How Being Athletic Totally Changed 11 Women's Lives

Far too often when girls are involved in sports, they feel isolated, made fun of, or like they just don’t belong. Many of us have heard the words "boyish," "butch," and "manly" associated with girls or women who play sports. They’re words used to alienate those who aren’t typically "girly." By age 14, girls are dropping out of sports at two times the rate of boys — and while name-calling and bullying aren't the only reasons girls drop out, they can really sting.

When girls do stay active, the benefits are clear: They are more confident, have better grades, and are less likely to get pregnant as teens. The perks of staying in sports don’t end there, though. Many of us who played sports made friends, learned how to work as a team, and figured out how to get back up when we fell — all things that come in handy later in life.

This is why the new campaign #GirlsAre is so important. Led by the Alliance For A Healthier Generation and the Clinton Foundation, the nationwide movement is meant to "empower girls and women to move and celebrate their athleticism." Supporters are encouraged to sign the pledge to celebrate "sporty" girls and write notes to their younger selves that include what #GirlsAre to them. How the hashtag is completed is left to the individual to decide.

In honor of today’s launch of the campaign, we collected 11 things we got out of playing sports, and what we wish we had known when we were still playing.

Illustrated by Elysia Berman.
Nia Phillips

Sport: Basketball

"I was 10 years old, and there was this really dope girl who joined our team. She was super good at basketball and even had sweet dance moves, and I had none of those skills. I wanted to be just like her. Sixteen years later, we're still best friends <3. She became a coach. And I stuck to the arts."

If you could tell your younger self one thing: "Sports are where you build your badass-ness. It won't matter in the long run how many games you won or if you went pro, but rather how hard you worked and how hard you pushed yourself. Excellent means the extra work!"
Illustrated by Elysia Berman.

Sport: Swimming

"I owe a lot of my life experience to swimming — developing self-confidence and appreciating and loving my body, knowing how to motivate myself and others, being proud of accomplishments you work hard for, managing my time (by balancing school, work, friends and swimming) and gratitude, just to name a few. Aside from what I learned in the sport, I made my most treasured friendships with people that I now travel the world with, stand by them at their weddings, etc."

If you could tell your younger self one thing: "It's not about the competition. Be grateful for all the other aspects that this sport is contributing to your life."
Illustrated by Elysia Berman.

Sport: None

"I never did sports — I saw myself as a very wimpy kid, and dealt with it by acting like I was too cool for it. (In reality, I was just terrified of being bad at anything.) I have so many regrets about that! I discovered a love for fitness in my 20s and have reaped so many benefits: stress reduction, better sleep, more confidence. There's also just something so personally satisfying about trying something that seems scary and realizing you're perfectly capable of it."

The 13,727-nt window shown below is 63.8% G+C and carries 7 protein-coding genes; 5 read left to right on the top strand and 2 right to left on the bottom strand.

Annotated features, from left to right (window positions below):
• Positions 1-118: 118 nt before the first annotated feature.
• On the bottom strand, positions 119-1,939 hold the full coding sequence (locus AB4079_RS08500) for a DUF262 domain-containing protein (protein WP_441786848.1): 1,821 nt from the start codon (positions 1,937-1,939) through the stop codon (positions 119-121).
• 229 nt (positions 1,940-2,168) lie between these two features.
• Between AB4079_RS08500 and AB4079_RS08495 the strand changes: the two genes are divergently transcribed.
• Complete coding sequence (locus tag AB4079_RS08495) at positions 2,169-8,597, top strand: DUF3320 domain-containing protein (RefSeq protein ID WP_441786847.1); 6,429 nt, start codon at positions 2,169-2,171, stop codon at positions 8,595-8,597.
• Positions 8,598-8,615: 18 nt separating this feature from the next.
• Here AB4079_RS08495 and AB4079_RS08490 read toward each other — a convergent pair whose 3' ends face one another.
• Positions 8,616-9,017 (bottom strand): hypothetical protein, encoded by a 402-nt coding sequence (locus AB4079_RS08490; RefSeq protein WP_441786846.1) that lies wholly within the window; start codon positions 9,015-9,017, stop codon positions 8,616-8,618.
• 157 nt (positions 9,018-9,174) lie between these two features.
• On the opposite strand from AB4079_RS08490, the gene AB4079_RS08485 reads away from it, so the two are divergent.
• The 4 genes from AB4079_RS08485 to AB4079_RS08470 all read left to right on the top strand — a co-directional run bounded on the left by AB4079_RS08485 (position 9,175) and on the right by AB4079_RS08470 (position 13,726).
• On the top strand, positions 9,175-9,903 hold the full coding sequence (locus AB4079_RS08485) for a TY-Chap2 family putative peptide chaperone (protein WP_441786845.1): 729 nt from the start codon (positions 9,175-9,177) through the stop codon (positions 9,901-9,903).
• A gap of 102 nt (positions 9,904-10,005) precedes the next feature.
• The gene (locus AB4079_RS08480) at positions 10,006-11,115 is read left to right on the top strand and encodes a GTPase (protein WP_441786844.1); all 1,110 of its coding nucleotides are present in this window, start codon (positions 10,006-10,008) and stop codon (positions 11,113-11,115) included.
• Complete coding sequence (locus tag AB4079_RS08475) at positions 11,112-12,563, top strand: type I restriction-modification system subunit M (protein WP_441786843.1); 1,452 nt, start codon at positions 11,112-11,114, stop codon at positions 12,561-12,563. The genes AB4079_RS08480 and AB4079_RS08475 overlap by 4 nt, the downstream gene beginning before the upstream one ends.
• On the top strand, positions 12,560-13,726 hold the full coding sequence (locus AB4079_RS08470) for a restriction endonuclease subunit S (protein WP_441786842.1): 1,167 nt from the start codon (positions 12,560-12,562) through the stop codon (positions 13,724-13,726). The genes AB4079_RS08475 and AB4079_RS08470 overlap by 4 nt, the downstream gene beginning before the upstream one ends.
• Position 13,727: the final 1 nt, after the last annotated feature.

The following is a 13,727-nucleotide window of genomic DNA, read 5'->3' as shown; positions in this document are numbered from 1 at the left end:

If you could tell your younger self one thing: "Don't be afraid to try! You don't have to be the best at everything — in fact, it's really good for you to experience mediocrity or, yes, even failure. Give athletics a shot, and you may surprise yourself."
Illustrated by Elysia Berman.

Sport: Soccer

"Something you learn over and over again is you're a lot stronger than you think you are. If you can ignore your own thoughts and doubts, you can do anything!"

If you could tell your younger self one thing: "Do as many crunches as possible — your older self will thank you ;)"
Illustrated by Elysia Berman.

Sport: Dance

"I played a lot of sports growing up — tennis, soccer, basketball, swimming, softball, dance. I have one of those fathers who loved being coach of the team, so learning a new sport and joining a new team was not only a way for me to meet peers and gain knowledge and appreciation, but also spend time with my dad. Dance was always in the background as my year-round activity; and at one point, I told my mom that it wasn't for me. I wanted to focus on other sports that my friends were playing instead, even if I didn't like it as much as dance class. While she made sure to ask me a few times if I was sure, I stuck to it... only to tell her two years later that I wanted back in. I found that each sport I played helped me learn lessons about life and think about my experiences differently, whether it be how to be a team leader, how to be a team player, and general strategy. With dance, I felt like I connected more with my body and my mind through artistic movement. I was able to enjoy dancing by myself but really appreciated doing group numbers where I was pushing my mind and body to do things I didn't think possible along with my peers. I wasn't confined to an age group as other sport teams sometimes are, so I was able to work with men and women of different colors, ages, religions, etc. and come together to express a beautiful piece of art. While I no longer actively take dance classes, the determination, discipline, strategy, and openness I gained through dance led me to who I am as a young woman today."